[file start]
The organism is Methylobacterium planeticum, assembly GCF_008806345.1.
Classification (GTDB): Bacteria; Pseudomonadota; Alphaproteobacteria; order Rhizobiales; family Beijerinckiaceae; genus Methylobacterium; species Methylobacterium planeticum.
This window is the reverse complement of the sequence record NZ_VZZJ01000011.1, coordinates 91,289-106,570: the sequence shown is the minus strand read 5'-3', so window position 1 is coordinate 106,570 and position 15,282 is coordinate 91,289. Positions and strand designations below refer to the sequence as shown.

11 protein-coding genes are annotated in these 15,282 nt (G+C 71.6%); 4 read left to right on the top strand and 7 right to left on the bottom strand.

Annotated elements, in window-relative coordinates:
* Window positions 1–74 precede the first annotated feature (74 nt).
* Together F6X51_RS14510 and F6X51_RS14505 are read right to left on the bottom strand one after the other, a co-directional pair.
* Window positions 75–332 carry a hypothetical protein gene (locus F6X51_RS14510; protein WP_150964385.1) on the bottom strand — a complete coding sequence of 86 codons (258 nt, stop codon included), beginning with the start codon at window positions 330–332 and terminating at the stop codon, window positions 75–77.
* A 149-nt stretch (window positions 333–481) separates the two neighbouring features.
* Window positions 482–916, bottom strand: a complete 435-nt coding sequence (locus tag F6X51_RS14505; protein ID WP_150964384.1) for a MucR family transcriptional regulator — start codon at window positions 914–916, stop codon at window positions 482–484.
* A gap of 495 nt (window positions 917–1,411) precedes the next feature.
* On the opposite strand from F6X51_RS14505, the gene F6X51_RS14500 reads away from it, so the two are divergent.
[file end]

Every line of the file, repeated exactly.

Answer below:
The organism is Methylobacterium planeticum, assembly GCF_008806345.1.
Classification (GTDB): Bacteria; Pseudomonadota; Alphaproteobacteria; order Rhizobiales; family Beijerinckiaceae; genus Methylobacterium; species Methylobacterium planeticum.
This window is the reverse complement of the sequence record NZ_VZZJ01000011.1, coordinates 91,289-106,570: the sequence shown is the minus strand read 5'-3', so window position 1 is coordinate 106,570 and position 15,282 is coordinate 91,289. Positions and strand designations below refer to the sequence as shown.

11 protein-coding genes are annotated in these 15,282 nt (G+C 71.6%); 4 read left to right on the top strand and 7 right to left on the bottom strand.

Annotated elements, in window-relative coordinates:
* Window positions 1–74 precede the first annotated feature (74 nt).
* Together F6X51_RS14510 and F6X51_RS14505 are read right to left on the bottom strand one after the other, a co-directional pair.
* Window positions 75–332 carry a hypothetical protein gene (locus F6X51_RS14510; protein WP_150964385.1) on the bottom strand — a complete coding sequence of 86 codons (258 nt, stop codon included), beginning with the start codon at window positions 330–332 and terminating at the stop codon, window positions 75–77.
* A 149-nt stretch (window positions 333–481) separates the two neighbouring features.
* Window positions 482–916, bottom strand: a complete 435-nt coding sequence (locus tag F6X51_RS14505; protein ID WP_150964384.1) for a MucR family transcriptional regulator — start codon at window positions 914–916, stop codon at window positions 482–484.
* A gap of 495 nt (window positions 917–1,411) precedes the next feature.
* On the opposite strand from F6X51_RS14505, the gene F6X51_RS14500 reads away from it, so the two are divergent.